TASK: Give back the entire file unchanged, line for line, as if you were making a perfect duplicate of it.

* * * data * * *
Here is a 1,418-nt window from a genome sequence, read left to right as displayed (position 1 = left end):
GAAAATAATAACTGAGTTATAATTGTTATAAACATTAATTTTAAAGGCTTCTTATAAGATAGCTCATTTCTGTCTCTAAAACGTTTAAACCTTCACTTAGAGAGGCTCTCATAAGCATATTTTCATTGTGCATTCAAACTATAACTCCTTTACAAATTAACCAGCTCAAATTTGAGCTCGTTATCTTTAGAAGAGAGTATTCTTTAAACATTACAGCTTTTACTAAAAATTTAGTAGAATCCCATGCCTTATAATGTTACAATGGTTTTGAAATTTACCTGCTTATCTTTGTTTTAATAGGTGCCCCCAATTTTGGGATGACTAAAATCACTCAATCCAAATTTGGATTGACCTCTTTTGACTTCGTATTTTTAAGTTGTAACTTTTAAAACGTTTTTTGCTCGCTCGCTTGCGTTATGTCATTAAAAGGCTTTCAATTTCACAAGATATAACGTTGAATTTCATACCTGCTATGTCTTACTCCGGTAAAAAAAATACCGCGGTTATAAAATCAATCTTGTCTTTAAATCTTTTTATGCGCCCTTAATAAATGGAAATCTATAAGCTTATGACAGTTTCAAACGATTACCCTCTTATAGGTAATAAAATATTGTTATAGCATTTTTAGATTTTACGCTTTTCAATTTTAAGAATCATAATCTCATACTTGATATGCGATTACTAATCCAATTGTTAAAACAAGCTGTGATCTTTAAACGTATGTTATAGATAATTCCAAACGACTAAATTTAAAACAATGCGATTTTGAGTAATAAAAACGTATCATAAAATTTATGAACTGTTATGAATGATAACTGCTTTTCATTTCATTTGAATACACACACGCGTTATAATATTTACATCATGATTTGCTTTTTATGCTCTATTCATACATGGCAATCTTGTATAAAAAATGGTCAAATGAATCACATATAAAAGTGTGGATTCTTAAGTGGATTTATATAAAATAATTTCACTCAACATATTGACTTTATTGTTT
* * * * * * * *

Here is a 1,418-nt window from a genome sequence, read left to right as displayed (position 1 = left end):
GAAAATAATAACTGAGTTATAATTGTTATAAACATTAATTTTAAAGGCTTCTTATAAGATAGCTCATTTCTGTCTCTAAAACGTTTAAACCTTCACTTAGAGAGGCTCTCATAAGCATATTTTCATTGTGCATTCAAACTATAACTCCTTTACAAATTAACCAGCTCAAATTTGAGCTCGTTATCTTTAGAAGAGAGTATTCTTTAAACATTACAGCTTTTACTAAAAATTTAGTAGAATCCCATGCCTTATAATGTTACAATGGTTTTGAAATTTACCTGCTTATCTTTGTTTTAATAGGTGCCCCCAATTTTGGGATGACTAAAATCACTCAATCCAAATTTGGATTGACCTCTTTTGACTTCGTATTTTTAAGTTGTAACTTTTAAAACGTTTTTTGCTCGCTCGCTTGCGTTATGTCATTAAAAGGCTTTCAATTTCACAAGATATAACGTTGAATTTCATACCTGCTATGTCTTACTCCGGTAAAAAAAATACCGCGGTTATAAAATCAATCTTGTCTTTAAATCTTTTTATGCGCCCTTAATAAATGGAAATCTATAAGCTTATGACAGTTTCAAACGATTACCCTCTTATAGGTAATAAAATATTGTTATAGCATTTTTAGATTTTACGCTTTTCAATTTTAAGAATCATAATCTCATACTTGATATGCGATTACTAATCCAATTGTTAAAACAAGCTGTGATCTTTAAACGTATGTTATAGATAATTCCAAACGACTAAATTTAAAACAATGCGATTTTGAGTAATAAAAACGTATCATAAAATTTATGAACTGTTATGAATGATAACTGCTTTTCATTTCATTTGAATACACACACGCGTTATAATATTTACATCATGATTTGCTTTTTATGCTCTATTCATACATGGCAATCTTGTATAAAAAATGGTCAAATGAATCACATATAAAAGTGTGGATTCTTAAGTGGATTTATATAAAATAATTTCACTCAACATATTGACTTTATTGTTT